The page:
[Note 2]: It is likely the IRS would reject a Form 1040NR filed by Jon noting his extra withholding. The IRS won’t understand the issue given that there is no tax treaty issue (say, Jon is from Australia) and say, “Take it up with Caesars.” It’s a classic Catch-22.

[Note 3]: In prior years the WSOP has allowed winners to leave their money with the WSOP and obtain their winnings later. Anyone choosing this option should confirm with the WSOP that this can be done.

Do You Need a License to Sell Bitcoins?

Monday, May 15th, 2017

Let’s say I own some Bitcoins. I want to sell them to a friend. Do I need a license to do that? This question came up after I was informed that a Missouri man pleaded guilty to operating an illegal money transmitting business.

First, a disclaimer: I am not an attorney. For legal advice, go speak to an attorney specializing in money transmittal law. I am not that person.

If you are in the business of exchanging currency for currency, you need a money transmittal license. Let’s say you open a check cashing store; you may need that license. These licenses are generally on the state level and possibly also from FINCEN (the Financial Crimes Enforcement Network). So clearly Bitcoins, which are property for tax purposes, aren’t a currency, right?

Not so fast. Bitcoins are property in the world of the IRS, but in the view of FINCEN they’re a currency. Bitcoin advocates consider Bitcoins to be a digital currency (or a cyrptocurrency). So two different units of the same government agency (the IRS and FINCEN both fall under the Department of the Treasury) treat the same thing quite differently.

So let’s say I have lots of Bitcoins, and I trade them with a US Bitcoin exchange such as Coinbase. Do I need a money transmittal license? My thinking is no: Coinbase is a licensed money transmittal business, so my selling to them is part of their business.

Let’s say my Aunt Rose gave me five Bitcoins and I sell them to my friend Scott. It’s the only transaction I have in Bitcoins. It’s hard to see how I’m in the business of selling Bitcoins.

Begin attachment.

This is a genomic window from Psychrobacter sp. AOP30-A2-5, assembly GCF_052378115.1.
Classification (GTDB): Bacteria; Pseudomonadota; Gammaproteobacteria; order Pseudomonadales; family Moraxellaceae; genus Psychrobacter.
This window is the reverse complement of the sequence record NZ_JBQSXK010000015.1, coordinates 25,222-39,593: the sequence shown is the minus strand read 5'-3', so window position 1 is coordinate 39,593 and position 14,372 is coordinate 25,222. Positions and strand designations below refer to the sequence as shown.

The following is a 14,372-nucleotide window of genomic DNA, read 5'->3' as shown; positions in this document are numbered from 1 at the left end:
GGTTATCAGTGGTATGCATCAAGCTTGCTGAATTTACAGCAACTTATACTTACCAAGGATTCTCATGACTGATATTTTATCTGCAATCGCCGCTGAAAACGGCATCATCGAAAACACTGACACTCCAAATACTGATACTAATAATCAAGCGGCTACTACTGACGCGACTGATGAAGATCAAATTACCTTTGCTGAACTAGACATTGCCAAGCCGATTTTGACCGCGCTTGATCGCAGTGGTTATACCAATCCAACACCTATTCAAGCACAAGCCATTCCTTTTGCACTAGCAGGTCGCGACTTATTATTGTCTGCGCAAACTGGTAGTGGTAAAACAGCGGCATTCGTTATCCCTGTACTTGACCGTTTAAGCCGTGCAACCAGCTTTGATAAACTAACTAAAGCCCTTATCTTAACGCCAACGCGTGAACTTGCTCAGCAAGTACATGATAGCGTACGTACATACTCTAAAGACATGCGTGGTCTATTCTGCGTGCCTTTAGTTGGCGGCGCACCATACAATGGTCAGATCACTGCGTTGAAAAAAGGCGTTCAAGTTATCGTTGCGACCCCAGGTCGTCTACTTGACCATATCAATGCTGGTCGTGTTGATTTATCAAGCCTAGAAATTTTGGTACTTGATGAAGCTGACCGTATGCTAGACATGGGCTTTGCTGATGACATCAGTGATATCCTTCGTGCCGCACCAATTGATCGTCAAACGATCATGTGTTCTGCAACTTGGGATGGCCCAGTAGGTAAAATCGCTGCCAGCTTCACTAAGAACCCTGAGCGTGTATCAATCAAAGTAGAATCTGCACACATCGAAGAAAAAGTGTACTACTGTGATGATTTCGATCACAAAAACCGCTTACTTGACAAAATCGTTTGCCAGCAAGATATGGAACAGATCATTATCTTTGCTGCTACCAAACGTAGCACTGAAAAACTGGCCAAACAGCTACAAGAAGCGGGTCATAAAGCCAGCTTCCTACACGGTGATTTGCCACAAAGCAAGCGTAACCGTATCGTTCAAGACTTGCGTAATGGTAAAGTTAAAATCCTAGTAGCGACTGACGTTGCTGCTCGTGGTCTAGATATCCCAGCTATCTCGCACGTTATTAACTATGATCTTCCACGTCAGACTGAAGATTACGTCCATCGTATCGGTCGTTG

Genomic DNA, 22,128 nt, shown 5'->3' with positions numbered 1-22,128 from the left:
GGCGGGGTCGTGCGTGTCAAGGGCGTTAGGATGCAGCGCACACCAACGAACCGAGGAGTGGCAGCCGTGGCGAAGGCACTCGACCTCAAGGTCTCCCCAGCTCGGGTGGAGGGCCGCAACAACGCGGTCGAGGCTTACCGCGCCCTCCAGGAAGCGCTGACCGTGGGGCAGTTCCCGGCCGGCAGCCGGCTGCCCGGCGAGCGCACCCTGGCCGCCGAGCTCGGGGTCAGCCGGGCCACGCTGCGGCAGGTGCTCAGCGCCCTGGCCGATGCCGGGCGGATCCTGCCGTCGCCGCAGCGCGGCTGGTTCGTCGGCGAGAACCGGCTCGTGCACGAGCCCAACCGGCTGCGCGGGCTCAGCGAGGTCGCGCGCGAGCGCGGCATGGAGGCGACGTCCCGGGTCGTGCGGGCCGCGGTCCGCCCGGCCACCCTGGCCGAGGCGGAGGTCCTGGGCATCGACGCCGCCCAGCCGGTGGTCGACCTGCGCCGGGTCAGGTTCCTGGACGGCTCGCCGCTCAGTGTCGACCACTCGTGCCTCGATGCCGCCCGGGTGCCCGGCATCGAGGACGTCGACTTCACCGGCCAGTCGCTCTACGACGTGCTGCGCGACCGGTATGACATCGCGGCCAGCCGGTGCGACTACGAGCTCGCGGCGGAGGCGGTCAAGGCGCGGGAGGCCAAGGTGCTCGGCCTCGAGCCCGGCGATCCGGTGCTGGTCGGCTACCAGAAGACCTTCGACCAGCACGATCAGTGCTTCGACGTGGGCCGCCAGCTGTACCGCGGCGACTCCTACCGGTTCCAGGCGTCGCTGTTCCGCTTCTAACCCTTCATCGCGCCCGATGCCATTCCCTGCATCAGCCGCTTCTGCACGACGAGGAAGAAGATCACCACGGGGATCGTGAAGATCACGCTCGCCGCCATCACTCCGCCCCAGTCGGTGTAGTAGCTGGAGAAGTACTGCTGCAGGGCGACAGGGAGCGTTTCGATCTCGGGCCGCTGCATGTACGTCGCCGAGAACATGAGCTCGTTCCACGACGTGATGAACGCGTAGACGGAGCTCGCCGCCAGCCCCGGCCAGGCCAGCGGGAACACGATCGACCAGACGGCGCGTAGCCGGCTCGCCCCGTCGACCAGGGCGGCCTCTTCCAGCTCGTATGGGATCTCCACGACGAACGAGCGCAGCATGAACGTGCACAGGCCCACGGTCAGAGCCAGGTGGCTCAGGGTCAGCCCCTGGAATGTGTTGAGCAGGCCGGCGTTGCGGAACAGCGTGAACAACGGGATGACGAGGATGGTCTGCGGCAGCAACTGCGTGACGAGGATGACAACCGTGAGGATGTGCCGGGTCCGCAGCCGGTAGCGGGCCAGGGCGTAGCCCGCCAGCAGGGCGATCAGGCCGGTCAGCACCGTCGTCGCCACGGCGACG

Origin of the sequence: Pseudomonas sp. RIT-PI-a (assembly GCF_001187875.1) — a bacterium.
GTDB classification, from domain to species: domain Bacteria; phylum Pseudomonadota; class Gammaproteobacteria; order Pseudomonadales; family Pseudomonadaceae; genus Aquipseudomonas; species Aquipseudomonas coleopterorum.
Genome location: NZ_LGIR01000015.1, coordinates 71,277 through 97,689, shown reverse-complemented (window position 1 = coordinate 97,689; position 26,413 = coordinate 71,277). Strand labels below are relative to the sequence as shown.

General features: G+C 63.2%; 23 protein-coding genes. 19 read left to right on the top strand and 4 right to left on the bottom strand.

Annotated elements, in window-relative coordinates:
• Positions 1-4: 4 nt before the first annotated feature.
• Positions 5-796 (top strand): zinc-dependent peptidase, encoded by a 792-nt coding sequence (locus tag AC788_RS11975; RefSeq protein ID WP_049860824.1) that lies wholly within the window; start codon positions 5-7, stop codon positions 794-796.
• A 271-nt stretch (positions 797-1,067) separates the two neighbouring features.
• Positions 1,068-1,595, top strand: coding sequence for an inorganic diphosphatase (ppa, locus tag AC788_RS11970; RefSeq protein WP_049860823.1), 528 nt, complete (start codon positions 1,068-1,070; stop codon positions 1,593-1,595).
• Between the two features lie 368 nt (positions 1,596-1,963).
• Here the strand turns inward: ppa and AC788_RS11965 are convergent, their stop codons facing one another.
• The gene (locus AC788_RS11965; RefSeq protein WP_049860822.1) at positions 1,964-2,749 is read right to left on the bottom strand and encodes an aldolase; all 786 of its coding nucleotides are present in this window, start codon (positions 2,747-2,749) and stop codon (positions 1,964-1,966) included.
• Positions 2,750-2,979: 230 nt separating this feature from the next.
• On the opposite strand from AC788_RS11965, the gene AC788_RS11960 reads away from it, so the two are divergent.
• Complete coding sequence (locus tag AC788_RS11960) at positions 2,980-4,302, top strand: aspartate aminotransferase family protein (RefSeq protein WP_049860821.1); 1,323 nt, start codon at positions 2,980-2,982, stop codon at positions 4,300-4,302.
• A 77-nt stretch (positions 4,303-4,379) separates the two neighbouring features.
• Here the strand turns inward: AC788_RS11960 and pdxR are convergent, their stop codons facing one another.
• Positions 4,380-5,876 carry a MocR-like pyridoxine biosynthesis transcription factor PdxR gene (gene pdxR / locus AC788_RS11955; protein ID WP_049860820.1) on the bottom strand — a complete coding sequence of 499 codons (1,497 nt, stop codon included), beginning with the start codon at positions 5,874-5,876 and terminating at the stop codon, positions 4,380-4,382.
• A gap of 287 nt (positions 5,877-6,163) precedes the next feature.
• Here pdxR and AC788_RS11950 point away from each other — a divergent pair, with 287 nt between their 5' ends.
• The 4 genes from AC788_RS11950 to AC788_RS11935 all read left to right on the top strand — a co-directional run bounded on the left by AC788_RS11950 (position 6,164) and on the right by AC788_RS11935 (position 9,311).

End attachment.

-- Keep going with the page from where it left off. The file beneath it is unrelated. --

On the other hand, suppose I’m a poker player who does quite well on a poker site such as Ignition, and every month I receive some Bitcoins. Rather than selling them to an Exchange I decide to start selling them to others and make more money. That sounds like a business to me, and it might to the US government, too. In that case you should consider speaking with an attorney immediately to determine if what you’re thinking of doing complies with federal, state, and local laws.

Back in the days when Neteller was serving US poker players one of my clients considered going into business facilitating other poker players being able to move money from poker site to poker site. He had a lot of money on Neteller so he was able to deposit money onto (say) Absolute Poker and, in exchange, take money from PokerStars. When he spoke with me I mentioned to him that this might run afoul of the money transmittal laws and strongly suggested he speak with an attorney. The attorney he consulted advised him that my instincts were accurate. I suspect if someone were facilitating such Bitcoin transfers today this, too, would also run afoul of the money transmittal laws.

Getting back to my original question: Do I need a license to sell Bitcoins to a friend? The answer is likely no. But if I go into the business of selling Bitcoins the answer appears to be yes.

No, The Law Hasn’t Changed: Professional Gamblers Cannot Deduct Gambling Losses in Excess of Wins

Sunday, May 7th, 2017

The Internal Revenue Code (IRC) is law. It was passed by Congress and signed into law by the President. One section of the law is IRC §165(d). It reads:

(d) Wagering losses
Losses from wagering transactions shall be allowed only to the extent of the gains from such transactions.

Courts have interpreted this the same for amateur and professional gamblers: You cannot take gambling losses in excess of wins. A few of my professional gambling clients have asked me if the law recently changed (they were told it had). It has not changed.

The Tax Court most recently looked at this in 2014. In Lakhani v. Commissioner (142 T.C. No. 8), a full precedential decision of the Tax Court, the Court wrote,